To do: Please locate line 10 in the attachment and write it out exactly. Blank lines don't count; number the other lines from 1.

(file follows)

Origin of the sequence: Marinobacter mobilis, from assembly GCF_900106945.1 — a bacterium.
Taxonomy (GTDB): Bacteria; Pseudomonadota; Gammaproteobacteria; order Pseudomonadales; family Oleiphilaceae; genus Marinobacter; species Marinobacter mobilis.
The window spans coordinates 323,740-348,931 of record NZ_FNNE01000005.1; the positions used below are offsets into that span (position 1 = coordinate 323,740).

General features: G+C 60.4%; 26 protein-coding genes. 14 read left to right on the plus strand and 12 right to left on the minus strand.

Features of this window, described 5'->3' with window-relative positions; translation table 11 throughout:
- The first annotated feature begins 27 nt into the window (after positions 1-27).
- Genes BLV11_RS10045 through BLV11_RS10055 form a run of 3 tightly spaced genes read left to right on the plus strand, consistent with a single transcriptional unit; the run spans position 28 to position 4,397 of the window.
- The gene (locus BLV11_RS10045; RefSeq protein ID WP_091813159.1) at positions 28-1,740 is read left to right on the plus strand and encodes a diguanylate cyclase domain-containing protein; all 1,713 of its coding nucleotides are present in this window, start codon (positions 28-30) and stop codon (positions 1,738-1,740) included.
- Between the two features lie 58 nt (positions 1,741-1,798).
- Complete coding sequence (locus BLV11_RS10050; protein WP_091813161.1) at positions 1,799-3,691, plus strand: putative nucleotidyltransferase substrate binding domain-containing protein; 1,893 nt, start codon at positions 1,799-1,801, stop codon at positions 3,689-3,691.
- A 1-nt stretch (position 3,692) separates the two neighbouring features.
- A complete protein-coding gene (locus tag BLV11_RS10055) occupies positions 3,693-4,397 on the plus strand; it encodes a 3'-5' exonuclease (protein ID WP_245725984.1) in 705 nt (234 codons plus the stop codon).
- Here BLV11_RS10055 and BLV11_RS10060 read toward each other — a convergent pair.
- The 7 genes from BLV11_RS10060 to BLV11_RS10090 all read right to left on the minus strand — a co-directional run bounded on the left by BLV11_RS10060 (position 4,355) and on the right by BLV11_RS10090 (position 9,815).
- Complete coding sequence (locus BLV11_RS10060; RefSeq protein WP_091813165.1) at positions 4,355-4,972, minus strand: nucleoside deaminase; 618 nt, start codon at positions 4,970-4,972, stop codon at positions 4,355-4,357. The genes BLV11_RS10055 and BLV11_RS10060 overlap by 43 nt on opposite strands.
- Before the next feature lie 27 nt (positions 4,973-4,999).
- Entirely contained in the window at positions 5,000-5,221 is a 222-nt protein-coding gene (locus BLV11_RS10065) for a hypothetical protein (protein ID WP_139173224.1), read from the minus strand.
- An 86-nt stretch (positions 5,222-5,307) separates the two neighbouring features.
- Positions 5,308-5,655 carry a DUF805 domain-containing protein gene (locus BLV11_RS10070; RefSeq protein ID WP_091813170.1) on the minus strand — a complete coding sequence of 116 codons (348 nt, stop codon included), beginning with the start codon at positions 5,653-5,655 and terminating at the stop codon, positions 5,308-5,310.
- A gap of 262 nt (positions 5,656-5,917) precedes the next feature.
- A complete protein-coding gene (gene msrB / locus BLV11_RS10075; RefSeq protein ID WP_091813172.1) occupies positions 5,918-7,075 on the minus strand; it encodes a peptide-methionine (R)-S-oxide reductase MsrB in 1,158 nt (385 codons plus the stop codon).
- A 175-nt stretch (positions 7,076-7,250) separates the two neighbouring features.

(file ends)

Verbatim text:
- Complete coding sequence (locus BLV11_RS10050; protein WP_091813161.1) at positions 1,799-3,691, plus strand: putative nucleotidyltransferase substrate binding domain-containing protein; 1,893 nt, start codon at positions 1,799-1,801, stop codon at positions 3,689-3,691.